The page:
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Williams v. Runnels

August 31, 2010

STEVEN WILLIAMS, PLAINTIFF,
v.
D.L. RUNNELS, ET AL., DEFENDANTS.



ORDER AND FINDINGS & RECOMMENDATIONS

Plaintiff is a state prisoner proceeding pro se with an action under 42 U.S.C. § 1983. He alleges that defendants denied or delayed giving him adequate medical treatment in violation of his right to be free from cruel and unusual punishment under the Eighth Amendment. Defendants James, Roche and Cox have filed a motion to dismiss alleging that plaintiff failed to exhaust administrative remedies prior to filing this lawsuit.*fn1 Plaintiff has opposed the motion, and defendants have filed a reply.

I. Plaintiff's Allegations And Defendants' Grounds For Dismissal

Plaintiff alleges that defendants were deliberately indifferent to and denied him adequate medical treatment for prostate cancer. See Second Am. Compl. (Docket No. 25) at 4-5.*fn2 He alleges that defendants failed to refer him to a urologist "until it was too late" and his "condition steadily worsened to the point of no treatment but removal only." Id. at 3-4. Although his complaint does not explicitly state that his prostate gland was removed, plaintiff made that allegation clear in his opposition to defendants' motions to dismiss under Federal Rule of Civil Procedure 12(b)(6), which the court denied as to all defendants except Warden Runnels. See Docket Nos. 54 and 57. Plaintiff seeks compensatory and punitive damages.

Defendants James, Roche and Cox again move to dismiss, arguing that the claims in the second amended complaint regarding pre-prostatectomy treatment have not been exhausted. See Defs.' Mot. at 5-7 (Docket No. 56). Defendants concede that plaintiff has exhausted appeals complaining only about plaintiff's post-prostatectomy treatment, but that treatment is not covered by plaintiff's claims against James, Roche and Cox. Id.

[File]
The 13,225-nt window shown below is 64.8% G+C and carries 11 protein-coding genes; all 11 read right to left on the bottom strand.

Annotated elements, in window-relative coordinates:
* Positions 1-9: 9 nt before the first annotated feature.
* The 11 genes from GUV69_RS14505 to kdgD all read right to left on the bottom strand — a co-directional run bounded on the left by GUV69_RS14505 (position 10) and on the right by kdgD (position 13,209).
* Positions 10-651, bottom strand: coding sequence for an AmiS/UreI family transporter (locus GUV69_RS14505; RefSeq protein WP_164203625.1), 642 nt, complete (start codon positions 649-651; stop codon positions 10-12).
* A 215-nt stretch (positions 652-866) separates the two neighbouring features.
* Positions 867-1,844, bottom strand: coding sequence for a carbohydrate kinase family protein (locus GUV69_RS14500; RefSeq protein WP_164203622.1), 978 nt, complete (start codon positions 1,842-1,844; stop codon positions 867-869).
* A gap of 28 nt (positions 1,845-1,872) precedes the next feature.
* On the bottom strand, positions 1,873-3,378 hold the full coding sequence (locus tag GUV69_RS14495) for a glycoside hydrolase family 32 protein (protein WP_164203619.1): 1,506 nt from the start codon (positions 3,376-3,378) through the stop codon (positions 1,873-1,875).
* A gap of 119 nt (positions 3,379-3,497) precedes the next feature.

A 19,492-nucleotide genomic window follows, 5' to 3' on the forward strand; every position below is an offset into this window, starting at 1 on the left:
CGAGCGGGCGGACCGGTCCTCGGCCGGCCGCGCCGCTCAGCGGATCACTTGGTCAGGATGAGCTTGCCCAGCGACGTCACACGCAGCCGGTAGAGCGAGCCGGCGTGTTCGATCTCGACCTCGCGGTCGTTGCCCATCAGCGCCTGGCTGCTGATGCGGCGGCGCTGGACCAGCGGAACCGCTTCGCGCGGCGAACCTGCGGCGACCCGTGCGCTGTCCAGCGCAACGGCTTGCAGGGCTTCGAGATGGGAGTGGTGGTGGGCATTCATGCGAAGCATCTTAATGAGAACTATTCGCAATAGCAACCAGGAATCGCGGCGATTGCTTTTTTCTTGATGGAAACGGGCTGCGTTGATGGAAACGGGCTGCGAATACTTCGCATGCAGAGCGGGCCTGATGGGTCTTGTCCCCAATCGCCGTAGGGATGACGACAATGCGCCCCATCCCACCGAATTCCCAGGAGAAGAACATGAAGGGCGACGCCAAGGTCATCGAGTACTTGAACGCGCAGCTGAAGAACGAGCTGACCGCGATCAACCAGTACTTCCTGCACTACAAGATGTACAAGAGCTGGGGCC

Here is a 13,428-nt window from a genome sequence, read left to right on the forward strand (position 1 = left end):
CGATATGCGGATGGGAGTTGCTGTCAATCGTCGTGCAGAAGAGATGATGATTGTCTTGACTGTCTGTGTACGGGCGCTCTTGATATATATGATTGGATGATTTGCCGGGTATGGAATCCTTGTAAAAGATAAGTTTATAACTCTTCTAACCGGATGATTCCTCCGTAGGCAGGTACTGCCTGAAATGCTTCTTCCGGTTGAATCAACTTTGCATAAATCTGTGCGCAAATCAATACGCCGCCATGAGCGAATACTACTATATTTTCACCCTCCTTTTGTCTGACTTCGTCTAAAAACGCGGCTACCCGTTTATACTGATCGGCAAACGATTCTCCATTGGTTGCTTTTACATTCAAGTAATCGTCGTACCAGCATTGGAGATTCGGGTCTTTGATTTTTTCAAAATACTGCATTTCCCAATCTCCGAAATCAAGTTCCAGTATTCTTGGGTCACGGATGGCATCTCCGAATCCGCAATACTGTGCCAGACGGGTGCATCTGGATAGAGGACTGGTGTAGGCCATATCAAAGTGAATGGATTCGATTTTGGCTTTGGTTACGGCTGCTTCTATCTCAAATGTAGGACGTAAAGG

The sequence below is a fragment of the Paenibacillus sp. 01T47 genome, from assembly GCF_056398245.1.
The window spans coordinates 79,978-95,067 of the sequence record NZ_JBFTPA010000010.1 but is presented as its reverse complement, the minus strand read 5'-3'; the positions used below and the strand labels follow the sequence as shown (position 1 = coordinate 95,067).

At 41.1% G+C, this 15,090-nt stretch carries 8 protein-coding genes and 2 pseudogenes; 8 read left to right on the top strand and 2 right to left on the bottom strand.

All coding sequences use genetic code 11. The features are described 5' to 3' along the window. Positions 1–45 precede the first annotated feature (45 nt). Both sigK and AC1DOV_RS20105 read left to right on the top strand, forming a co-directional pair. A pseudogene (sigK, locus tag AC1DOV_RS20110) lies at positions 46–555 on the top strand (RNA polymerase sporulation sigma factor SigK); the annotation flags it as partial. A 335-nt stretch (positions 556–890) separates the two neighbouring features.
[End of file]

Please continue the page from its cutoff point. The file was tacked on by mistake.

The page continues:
II. Exhaustion

A. Standard Of Review

A motion to dismiss for failure to exhaust administrative remedies prior to filing suit arises under Rule 12(b) of the Federal Rules of Civil Procedure. See Wyatt v. Terhune, 315 F.3d 1108, 1119 (9th Cir. 2003), cert. denied sub nom. Alameida v. Wyatt, 540 U. S. 810 (2003). In deciding a motion to dismiss for failure to exhaust non-judicial remedies, the court may look beyond the pleadings and decide disputed issues of fact. Id. at 1120. If the district court concludes that the prisoner has not exhausted non-judicial remedies, the proper remedy is dismissal of the claim without prejudice. Id.

The exhaustion requirement is rooted in the Prison Litigation Reform Act (PLRA), which provides that "[n]o action shall be brought with respect to prison conditions under section 1983 of this title, . . . until such administrative remedies as are available are exhausted." 42 U.S.C. § 1997e(a). The California Department of Corrections and Rehabilitation's (CDCR) regulations provide administrative procedures at one informal and three formal levels of review to address an inmate's claims. See Cal. Code Regs. tit. 15, §§ 3084.1-3084.7. Generally, a prisoner exhausts his administrative remedies when he receives a "Director's Level Decision," or third formal level of review, with respect to his issues or claims. Cal. Code Regs. tit. 15, § 3084.5. Defendants bear the burden of proving plaintiff's failure to exhaust. Wyatt, 315 F.3d at 1119.

B. Factual Background